- 2D Image Post-Processing Techniques and Algorithms (DIY Drones) — understanding how automated image matching and processing tools work means you can also get a better understanding how to shoot your images and what to prevent to get good matches.
- Scientists Need to Learn to Share — despite science’s reputation for rigor, sloppiness is a substantial problem in some fields. You’re much more likely to check your work and follow best data-handling practices when you know someone is going to run your code and parse your data.
- METRICS — Meta-Research Innovation Center at Stanford. John Ioannidis has a posse: connecting researchers into weak science, running conferences, creating a “journal watch”, and engaging policy makers. (says The Economist)
- Grafana — elegant dashboard for graphite (the realtime data graphing engine).
ENTRIES TAGGED "dashboards"
Understanding Image Processing, Sharing Data, Fixing Bad Science, and Delightful Dashboard
School District Saves With Open Source, Apple ][ Presentation Tool, Tech Talks, and Realtime Dashboard
- School District Builds Own Software — By taking a not-for-profit approach and using freely available open-source tools, Saanich officials expect to develop openStudent for under $5 million, with yearly maintenance pegged at less than $1 million. In contrast, the B.C. government says it spent $97 million over the past 10 years on the B.C. enterprise Student Information System — also known as BCeSIS — a provincewide system already slated for replacement.
- Giving a Presentation From an Apple ][ — A co-worker used an iPad to give a presentation. I thought: why take a machine as powerful as an early Cray to do something as low-overhead as display slides? Why not use something with much less computing power? From this asoft_presenter was born. The code is a series of C programs that read text files and generate a large Applesoft BASIC program that actually presents the slides. (via Jim Stogdill)
- AirBnB TechTalks — impressive collection of interesting talks, part of the AirBnB techtalks series.
- Gawker’s Realtime Dashboard — this is not just technically and visually cool, but also food for thought about what they’re choosing to measure and report on in real time (new vs returning split, social engagement, etc.). Does that mean they hope to be able to influence those variables in real time? (via Alex Howard)
Internet of Zings, Public Domain Alternate Universe, Web Engineers Tools, and Dashboards for All
- Is It The Internet of Things? — we’ve moved from “they ignore you” to “they laugh at you”. Next up, “they fight you”, then finally the earless RFID-enabled location-aware ambient-sensing Network of All wins. (via BERG London)
- The 2012 We Could Have Had — list of famous and interesting works which would have entered the public domain had we not had the 1976 extension of copyright law.
- Web Engineer’s Online Toolbox — a list of online, Web-based tools that Web engineers can use for their work in development, testing, debugging and documentation.
- Indianapolis Museum of Art Dashboard — everyone should have a HUD showing the things they care about. (via Courtney Johnston)
Elegant Boxes, Dashboard in PHP, Management Theory Disparaged, and Obsolete Technology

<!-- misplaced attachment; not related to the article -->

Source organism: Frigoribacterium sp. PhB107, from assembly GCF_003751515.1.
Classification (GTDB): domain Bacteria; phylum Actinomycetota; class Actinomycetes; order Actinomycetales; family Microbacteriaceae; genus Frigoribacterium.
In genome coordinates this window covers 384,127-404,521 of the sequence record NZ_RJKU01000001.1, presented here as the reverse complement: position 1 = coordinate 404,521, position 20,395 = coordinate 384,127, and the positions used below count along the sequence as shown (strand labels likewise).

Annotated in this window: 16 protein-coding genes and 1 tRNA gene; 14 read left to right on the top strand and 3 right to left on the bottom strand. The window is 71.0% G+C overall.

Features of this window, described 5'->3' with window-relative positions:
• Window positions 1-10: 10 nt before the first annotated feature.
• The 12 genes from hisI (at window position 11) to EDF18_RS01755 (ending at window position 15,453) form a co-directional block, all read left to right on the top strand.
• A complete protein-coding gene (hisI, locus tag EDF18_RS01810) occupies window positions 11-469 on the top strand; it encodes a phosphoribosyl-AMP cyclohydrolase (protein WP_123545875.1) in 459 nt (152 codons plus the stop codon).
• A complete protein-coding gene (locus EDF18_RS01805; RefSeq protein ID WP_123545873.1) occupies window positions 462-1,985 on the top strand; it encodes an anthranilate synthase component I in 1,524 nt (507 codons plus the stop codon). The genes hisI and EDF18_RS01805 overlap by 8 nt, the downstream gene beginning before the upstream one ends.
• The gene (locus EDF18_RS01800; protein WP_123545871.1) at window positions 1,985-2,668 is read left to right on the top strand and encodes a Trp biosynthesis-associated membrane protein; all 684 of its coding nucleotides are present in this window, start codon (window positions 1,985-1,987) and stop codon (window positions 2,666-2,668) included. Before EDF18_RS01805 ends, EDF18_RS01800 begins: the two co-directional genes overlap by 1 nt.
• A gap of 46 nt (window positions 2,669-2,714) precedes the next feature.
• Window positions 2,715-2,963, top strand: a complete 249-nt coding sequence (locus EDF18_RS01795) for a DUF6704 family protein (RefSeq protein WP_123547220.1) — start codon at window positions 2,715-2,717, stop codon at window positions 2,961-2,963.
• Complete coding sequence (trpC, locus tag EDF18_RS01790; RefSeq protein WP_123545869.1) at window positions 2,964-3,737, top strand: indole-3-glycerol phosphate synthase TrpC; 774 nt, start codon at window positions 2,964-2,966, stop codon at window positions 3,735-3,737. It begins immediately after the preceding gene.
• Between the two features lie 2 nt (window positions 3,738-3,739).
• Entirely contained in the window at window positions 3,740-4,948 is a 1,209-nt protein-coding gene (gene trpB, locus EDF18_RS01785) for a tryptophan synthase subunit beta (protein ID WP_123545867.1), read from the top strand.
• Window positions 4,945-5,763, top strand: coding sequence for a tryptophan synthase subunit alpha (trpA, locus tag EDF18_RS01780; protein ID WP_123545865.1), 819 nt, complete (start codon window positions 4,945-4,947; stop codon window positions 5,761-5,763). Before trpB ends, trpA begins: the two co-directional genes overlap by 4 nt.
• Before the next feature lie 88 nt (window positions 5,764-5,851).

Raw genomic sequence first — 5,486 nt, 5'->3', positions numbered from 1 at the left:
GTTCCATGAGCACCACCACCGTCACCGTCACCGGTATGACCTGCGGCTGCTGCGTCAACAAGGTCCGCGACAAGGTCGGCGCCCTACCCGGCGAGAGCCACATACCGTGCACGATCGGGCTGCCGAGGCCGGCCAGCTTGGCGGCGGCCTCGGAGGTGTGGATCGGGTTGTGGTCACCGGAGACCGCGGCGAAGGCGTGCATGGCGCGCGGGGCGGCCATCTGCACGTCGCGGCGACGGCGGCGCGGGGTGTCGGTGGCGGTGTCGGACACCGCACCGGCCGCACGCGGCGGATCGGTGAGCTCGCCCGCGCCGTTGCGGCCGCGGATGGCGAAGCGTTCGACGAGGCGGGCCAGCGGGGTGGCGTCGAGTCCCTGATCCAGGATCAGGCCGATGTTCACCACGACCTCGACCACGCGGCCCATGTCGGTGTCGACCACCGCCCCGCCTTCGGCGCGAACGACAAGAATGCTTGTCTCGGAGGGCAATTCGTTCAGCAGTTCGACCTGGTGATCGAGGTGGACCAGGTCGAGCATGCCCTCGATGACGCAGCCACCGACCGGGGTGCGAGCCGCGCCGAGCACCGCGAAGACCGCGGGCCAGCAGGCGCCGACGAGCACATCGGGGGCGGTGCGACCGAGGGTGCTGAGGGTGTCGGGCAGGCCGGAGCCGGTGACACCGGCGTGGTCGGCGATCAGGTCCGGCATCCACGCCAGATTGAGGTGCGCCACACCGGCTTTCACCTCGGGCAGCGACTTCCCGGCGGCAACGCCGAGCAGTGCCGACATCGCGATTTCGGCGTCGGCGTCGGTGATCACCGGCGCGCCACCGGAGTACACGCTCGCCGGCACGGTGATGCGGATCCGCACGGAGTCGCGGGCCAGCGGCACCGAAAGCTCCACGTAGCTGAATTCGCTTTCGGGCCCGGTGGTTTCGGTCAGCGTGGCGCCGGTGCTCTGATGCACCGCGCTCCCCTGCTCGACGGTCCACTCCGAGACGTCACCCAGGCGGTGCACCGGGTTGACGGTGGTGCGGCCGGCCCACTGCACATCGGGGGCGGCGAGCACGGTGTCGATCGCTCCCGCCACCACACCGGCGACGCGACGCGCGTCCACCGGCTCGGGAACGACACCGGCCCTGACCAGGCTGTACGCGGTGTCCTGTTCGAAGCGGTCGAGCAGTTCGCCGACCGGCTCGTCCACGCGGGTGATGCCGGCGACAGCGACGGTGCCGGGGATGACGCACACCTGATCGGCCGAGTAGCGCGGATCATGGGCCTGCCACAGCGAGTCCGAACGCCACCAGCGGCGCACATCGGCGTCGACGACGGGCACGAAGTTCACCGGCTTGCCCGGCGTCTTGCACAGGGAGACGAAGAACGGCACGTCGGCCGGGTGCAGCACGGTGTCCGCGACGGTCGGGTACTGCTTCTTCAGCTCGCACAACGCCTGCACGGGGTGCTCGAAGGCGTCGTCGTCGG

- Lines (Mark Jason Dominus) — If you wanted to hear more about phylogeny, Java programming, or tree algorithms, you are about to be disappointed. The subject of my article today is those fat black lines. Anatomy of a clever piece of everyday programming. There is no part of this program of which I am proud. Rather, I am proud of the thing as a whole. It did the job I needed, and it did it by 5 PM. Larry Wall once said that “a Perl script is correct if it’s halfway readable and gets the job done before your boss fires you.” Thank you, Larry.
- PHP Clone of Panic Status Board (GitHub) — The Panic status board shows state of downloads, servers, countdown, etc. It’s a dashboard for the company. This PHP implementation lets you build your own. (via Hacker News)
- The Management Myth (The Atlantic) — a philosophy PhD gets an MBA, works as management consultant, then calls bullshit on the whole thing. Taylorism, like much of management theory to come, is at its core a collection of quasi-religious dicta on the virtue of being good at what you do, ensconced in a protective bubble of parables (otherwise known as case studies). (via BoingBoing)
- Obsolete Technology — or, as I like to think of it, post-Zombie-apocalypse technology. Bone up on your kilns if you want your earthen cookware once our undead overlords are running (or, at least, lurching) the country. (via Bruce Sterling)
Well-designed dashboards begin with the user squarely in mind.
A new class of dashboards is making data analysis more flexible. Some companies are even replacing stagnant corporate intranets with dashboard interfaces.
RSS Dashboard, Hardware Filesharing, Making is Learning, and Revenue/Customer
- NiftyUrls — open source elegant wee RSS dashboard. I haven’t looked into the source yet, but I’m already thinking of applications.
- The PirateBox — small piece of hardware that creates a wifi network for local filesharing. Not connected to the Internet. (via BoingBoing)
- More Hammer, Less Yammer (Julian Bleecker) — If you’re not also making — you’re sort of, well..basically you’re not doing much at all. You’ve only done a rough sketch of an idea if you’ve only talked about it and didn’t do the iteration through making, then back to thinking and through again to talking and discussing and sharing all the degrees of material — idea, discussions, conversations, make some props, bring those to the discussion, repeat. Why O’Reilly prefers makers to fakers.
- Revenue per Unique Visitor (BusinessInsider) — Amazon makes $189/user, Google $24/user, Yahoo! $8/user, Facebook $4/user. (via Greg Linden)